Sunday, September 27, 2009

A Big Boy Lens

I decided that what I really wanted to do is take really good photos of birds. But you need a really big telephoto lens to do that. So after a lot of research, I ordered the 400mm Canon DO lens plus the 1.4 Extender. Diffractive optics (DO) lenses are lighter than the L series lenses that Canon makes, but this one still weighs 4.3 pounds. That's better than the 8.5 or 11.8 pounds for their 500mm and 600mm lenses but you do need to use a tripod or at least a monopod with it. It works on my Rebel XSi, but to do it justice I plan to upgrade to the Canon 7D when it becomes available.

The new lens arrived on Friday, so on Saturday I was off to the San Joaquin Marsh and Wildlife Sanctuary Reserve in Irvine, CA for a photo session. The sanctuary is the home of Sea & Sage, the Orange County chapter of the Audubon Society. I hadn't been there for years, but I knew it to be a pretty reliable place to find water birds at this time of year and also for being quite large. I wanted to go someplace where I could pretty much be alone and learn to use my new equipment without attracting attention. And water birds are relatively easy to photograph as opposed to the small and skittish warblers and sparrows. The sanctuary consists of ponds separated by berms so most of the birds are pretty far away. You can't make out any detail without a pair of binoculars or a spotting scope. Many times my husband and I wished that we had a camera lens as good as the spotting scope. This lens comes close.

I was very far away from the Osprey when I took this shot. Click on the photo to see a larger version and check out the expression on his face. He's a fish eater. One look from him would have the fish jumping out of the water in fright.

The Cassin's Kingbird on the right didn't budge while I took several photos of him. I was far enough away that I didn't disturb him. But I still need some practice getting set up quickly and changing settings quickly as I move from place to place. The lens magnifies almost as much as my binoculars (I'm still working on calculating the exact number) but doesn't have the same wide field of view. My one try at capturing some Green Herons in flight was fruitless. I couldn't even find them in the viewfinder.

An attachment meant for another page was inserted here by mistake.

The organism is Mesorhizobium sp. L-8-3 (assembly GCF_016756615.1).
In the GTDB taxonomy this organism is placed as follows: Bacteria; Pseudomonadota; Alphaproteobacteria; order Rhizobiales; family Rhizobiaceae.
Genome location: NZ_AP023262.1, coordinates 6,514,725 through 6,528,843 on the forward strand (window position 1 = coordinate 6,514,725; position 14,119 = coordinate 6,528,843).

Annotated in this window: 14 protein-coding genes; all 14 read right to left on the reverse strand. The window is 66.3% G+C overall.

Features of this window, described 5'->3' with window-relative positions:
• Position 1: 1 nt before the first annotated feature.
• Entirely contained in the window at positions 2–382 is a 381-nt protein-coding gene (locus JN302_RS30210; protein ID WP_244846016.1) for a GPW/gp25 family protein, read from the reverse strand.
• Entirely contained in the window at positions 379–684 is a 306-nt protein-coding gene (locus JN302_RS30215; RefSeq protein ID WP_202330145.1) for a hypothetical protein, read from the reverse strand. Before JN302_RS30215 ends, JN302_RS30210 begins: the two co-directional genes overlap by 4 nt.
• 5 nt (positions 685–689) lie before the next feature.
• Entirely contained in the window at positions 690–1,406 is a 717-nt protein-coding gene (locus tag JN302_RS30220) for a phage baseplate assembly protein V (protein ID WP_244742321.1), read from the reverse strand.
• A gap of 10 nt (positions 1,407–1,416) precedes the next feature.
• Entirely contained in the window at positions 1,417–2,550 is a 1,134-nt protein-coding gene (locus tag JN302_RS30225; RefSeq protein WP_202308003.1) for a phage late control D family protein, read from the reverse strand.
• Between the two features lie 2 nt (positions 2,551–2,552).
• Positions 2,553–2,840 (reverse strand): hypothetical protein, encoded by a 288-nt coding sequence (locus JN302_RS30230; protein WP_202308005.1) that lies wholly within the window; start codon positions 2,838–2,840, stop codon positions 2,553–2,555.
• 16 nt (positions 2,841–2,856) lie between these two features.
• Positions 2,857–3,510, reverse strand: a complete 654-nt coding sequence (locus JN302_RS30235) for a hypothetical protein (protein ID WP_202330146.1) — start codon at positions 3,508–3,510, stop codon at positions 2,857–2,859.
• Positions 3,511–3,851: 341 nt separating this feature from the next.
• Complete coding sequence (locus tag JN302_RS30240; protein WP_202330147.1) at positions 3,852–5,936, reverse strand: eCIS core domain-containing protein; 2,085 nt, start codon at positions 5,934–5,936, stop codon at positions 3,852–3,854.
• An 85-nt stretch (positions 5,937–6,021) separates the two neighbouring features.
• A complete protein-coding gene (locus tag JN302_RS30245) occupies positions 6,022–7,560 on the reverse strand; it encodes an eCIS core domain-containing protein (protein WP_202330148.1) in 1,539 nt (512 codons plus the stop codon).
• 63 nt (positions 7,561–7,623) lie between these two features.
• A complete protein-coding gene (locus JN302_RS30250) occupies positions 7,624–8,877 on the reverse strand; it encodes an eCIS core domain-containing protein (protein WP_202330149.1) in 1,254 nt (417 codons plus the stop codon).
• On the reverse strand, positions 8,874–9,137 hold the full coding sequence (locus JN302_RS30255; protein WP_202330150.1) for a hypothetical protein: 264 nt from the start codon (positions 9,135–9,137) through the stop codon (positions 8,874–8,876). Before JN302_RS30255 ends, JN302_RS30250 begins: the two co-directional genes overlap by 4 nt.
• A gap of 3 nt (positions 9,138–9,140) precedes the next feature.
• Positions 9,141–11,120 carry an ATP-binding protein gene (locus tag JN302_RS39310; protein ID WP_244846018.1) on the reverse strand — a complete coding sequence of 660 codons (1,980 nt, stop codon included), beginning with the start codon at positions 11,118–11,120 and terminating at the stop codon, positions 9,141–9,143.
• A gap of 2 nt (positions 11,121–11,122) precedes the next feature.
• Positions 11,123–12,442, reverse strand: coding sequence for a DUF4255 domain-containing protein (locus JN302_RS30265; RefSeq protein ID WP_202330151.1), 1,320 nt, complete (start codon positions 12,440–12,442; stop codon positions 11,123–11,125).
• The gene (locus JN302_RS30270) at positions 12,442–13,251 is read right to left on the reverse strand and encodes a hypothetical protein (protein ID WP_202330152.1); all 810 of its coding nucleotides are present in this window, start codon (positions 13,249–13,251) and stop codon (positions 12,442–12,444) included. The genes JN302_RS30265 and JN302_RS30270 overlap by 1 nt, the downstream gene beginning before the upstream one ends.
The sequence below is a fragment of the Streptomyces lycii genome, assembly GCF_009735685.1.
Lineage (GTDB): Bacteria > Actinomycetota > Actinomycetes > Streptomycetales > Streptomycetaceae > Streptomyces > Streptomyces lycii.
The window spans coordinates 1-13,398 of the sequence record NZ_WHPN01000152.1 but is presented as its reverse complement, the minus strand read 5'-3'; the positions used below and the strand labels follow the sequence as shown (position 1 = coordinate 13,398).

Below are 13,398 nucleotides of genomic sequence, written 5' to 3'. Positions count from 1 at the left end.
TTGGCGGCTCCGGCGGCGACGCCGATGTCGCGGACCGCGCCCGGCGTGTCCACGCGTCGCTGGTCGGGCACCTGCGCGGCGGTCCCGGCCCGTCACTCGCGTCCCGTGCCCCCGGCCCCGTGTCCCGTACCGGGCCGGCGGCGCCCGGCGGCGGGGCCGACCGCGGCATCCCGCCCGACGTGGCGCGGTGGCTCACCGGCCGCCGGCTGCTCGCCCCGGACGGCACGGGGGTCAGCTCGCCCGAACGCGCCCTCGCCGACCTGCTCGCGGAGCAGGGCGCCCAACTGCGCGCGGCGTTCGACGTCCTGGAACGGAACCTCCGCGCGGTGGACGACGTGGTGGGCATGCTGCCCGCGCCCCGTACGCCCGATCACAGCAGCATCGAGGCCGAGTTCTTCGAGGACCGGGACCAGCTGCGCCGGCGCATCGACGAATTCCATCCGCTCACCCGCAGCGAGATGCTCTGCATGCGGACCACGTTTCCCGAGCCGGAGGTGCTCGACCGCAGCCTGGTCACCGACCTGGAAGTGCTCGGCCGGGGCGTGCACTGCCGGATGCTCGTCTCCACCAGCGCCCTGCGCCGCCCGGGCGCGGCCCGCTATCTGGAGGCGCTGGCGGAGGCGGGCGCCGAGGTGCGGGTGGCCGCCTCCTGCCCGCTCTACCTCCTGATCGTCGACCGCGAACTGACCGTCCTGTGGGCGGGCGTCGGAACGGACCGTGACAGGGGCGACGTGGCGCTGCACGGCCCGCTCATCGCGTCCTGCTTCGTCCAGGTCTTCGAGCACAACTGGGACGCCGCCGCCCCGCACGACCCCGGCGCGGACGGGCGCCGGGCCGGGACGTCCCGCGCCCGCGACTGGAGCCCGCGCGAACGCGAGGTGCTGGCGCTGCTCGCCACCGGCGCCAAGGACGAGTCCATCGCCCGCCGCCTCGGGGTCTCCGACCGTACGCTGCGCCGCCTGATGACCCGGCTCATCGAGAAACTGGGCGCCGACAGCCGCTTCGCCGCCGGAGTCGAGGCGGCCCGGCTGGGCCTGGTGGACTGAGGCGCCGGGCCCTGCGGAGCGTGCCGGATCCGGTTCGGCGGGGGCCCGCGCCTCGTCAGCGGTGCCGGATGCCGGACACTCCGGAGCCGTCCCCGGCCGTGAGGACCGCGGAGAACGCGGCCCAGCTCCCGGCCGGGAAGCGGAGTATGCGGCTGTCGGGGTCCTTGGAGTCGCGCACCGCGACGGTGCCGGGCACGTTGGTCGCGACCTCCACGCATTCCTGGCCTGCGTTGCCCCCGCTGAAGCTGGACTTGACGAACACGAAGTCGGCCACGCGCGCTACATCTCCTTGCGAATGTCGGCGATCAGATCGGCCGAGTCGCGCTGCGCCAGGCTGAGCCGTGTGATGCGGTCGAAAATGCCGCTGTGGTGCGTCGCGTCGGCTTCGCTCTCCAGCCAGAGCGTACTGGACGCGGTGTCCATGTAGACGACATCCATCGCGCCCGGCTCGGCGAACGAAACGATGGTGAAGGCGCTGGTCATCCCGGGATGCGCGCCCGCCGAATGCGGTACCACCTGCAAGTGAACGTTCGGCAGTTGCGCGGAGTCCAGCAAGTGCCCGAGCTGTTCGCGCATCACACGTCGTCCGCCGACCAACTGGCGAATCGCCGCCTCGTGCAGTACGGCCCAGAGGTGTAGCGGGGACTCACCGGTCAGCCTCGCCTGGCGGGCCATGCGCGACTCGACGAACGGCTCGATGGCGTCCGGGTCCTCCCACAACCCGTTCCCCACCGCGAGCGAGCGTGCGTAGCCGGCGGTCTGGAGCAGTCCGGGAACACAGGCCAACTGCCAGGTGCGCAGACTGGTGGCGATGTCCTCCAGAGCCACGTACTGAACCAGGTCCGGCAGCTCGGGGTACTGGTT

Up top is a classic shot of a Black-necked Stilt with his reflection in the water. The stilt is such a regular visitor to the sanctuary that they use a similar pose for their logo.

No, this picture isn't upside down. That's a reflection of these Black-crowned Night-Herons in the water. The one in front is a juvenile and the one in the back is an adult. Here they are right-side up, hiding in the reeds, on the right.

I thought the lens might work for taking pictures of the moon as well and was pleasantly surprised with this shot taken last night after I got home. You can compare the detail I got here with this shot taken during the lunar eclipse of Feb. 2008 using my old lens—an amazing difference.

Now I'm dreaming about all the places I can go to take photos. But I will have to get more computer storage space for them. I'm filling up my hard drives!

Thursday, September 24, 2009

Another Link Fest

Time for another link fest. Information on the advantages of a low-carb, high-fat diet has been coming in so fast and furiously that I can hardly keep up. Here are links to the best of the latest.

Dr. Michael Eades continues to astound me with a steady stream of posts, twits, and books which support his low-carb thesis. His explanations are easy to understand without sacrificing thoroughness or the science. He has recently posted two blog entries (
Part I and Part II) on the evolution of humans as meat-eaters. The main reason I have switched to low-carb eating myself is the realization that we evolved eating meat and that grains and all the other modern fruits and vegetables, not to mention "frankenfoods," are a recent addition to our diets. Dr. Eades posits that we didn't just evolve eating meat, we evolved because we ate meat. It was the addition of more and more highly-nutrient-dense meat and other protein foods that allowed our brains to grow so much larger than other primates'. But read his posts for the whole explanation.